Last time I wrote that the new Mozilla entity in China is called 北京谋智网络技术有限公司, for which a direct translation to English would be Beijing Mouzhi Network Technologies Ltd. I should explain how the name came about. (But please remember the English name of the company is Mozilla Online Ltd.)
The first thing to note is that China operates on Chinese characters, which is not surprising until you realize the full extent of the rule is that English names are simply not accepted in business matters. For example, if a (ficticious) Mark Smith buys a house in China, he will be required to propose a Chinese name, go through a certification and notarization process to bind that name to himself, before he could obtain the title of the house, which will be issued in his Chinese name only.
Secondly, getting an appropriate name in Chinese is non-trivial. One major difficulty is that Mozilla does not translate literally into Chinese. Even if a name happens to translate, the natural translation may not be suitable. I was told by some IBMers in Beijing that they used to get calls from farmers who would like to buy tractors and all sorts of other industrial equipments, because the Chinese name of IBM was a direct translation of International Business Machines. So we had two choices. One was to go with a phonetic translation. The other was to come up with something that is not linked to the name Mozilla either literally or phonetically. Obviously we preferred the former if it would work out.
We thought about getting the wider Mozilla community involved in proposing names, until we realized, after going through dictionary pages, that there are not many workable combinations of words that resemble the sounds of Mo-Zi. Moreover, two-character company names are almost impossible to obtain in China these days, and we feared that our top choices could be quickly taken by others. So we ended up doing a small scale, private consultation, and quickly reached the conclusion that 谋智 Mou-Zhi was the best choice. (The fact that Mitchell Baker has a quite good background in the Chinese language was a happy coincidence and proved very helpful.) The Chinese name closely resembles the Mo-Zi sound (Mou in Chinese is pronounced exactly as the English sound of Mo in Mozilla), and it has a great meaning in Chinese (seeking wisdom). Plus the particular Zhi character in this case takes a fourth tone, which is usually viewed as a better choice as the ending character for a company name — it is the most firm, certain, and strong tone of the four tones in Mandarin Chinese. We kept quiet and went to try to register the name. And somewhat surprised that we got it.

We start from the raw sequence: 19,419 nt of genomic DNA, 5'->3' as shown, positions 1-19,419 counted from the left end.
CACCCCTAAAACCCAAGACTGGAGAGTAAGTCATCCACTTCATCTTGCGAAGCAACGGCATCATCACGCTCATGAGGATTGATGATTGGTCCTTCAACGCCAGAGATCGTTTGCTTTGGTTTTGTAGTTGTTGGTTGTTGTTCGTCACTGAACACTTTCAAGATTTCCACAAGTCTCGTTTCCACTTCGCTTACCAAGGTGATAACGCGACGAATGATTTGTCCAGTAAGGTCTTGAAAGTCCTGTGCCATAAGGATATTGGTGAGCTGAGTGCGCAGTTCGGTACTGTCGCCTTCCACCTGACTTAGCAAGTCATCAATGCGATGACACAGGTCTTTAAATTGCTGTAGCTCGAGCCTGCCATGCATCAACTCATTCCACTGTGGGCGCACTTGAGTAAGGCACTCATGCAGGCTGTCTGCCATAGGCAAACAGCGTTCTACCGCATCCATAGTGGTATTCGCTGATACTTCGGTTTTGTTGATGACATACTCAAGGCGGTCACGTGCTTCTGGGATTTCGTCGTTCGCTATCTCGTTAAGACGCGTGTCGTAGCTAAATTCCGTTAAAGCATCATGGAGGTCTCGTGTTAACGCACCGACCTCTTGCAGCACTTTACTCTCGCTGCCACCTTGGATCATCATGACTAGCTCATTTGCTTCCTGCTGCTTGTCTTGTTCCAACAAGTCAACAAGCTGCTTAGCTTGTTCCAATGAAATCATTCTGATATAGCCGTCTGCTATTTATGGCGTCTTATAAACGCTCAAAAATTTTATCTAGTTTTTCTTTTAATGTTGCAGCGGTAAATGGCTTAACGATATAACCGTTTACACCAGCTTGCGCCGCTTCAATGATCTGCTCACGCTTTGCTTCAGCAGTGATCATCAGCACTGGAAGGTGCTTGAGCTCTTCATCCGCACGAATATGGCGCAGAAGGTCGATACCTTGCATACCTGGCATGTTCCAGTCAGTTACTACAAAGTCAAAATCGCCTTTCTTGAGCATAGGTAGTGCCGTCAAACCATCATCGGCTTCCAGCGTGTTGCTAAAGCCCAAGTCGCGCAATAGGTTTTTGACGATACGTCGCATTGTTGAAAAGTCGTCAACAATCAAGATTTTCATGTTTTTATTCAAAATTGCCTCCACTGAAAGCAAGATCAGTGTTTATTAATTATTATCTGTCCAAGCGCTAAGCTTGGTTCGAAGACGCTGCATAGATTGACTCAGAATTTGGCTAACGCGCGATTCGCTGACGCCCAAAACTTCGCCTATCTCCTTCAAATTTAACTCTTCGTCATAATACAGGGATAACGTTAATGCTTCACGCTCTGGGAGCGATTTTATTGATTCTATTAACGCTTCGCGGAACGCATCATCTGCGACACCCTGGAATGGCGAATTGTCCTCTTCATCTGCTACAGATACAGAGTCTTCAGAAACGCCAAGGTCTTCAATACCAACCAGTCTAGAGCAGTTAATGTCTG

The final note about company names in China is that they must be well formed. A name has three parts. The region/city where the company is registered, the name of the company, and the type of the business. Our type was determined to be “Network Technologies Ltd.”, and therefore we are Beijing Mou-Zhi Network Technologies Ltd., or 北京谋智网络技术有限公司.
Since we are on names, I could not resist relaying a story. Today a colleague at Mozilla told me that a Chinese community member emailed him with excitement that Gong Li was heading up the China operation but expressed skepticism about the suitability of her background. He thought it was the well-known actress in the movie Raise the Red Lantern. My colleague then half-jokingly suggested that maybe we can get her to be a Firefox ambassador. Anyone out there with the ears of her agent, could you please help put in a nice word?
Li Gong 宫力 (Gong Li)
Posted by: lgong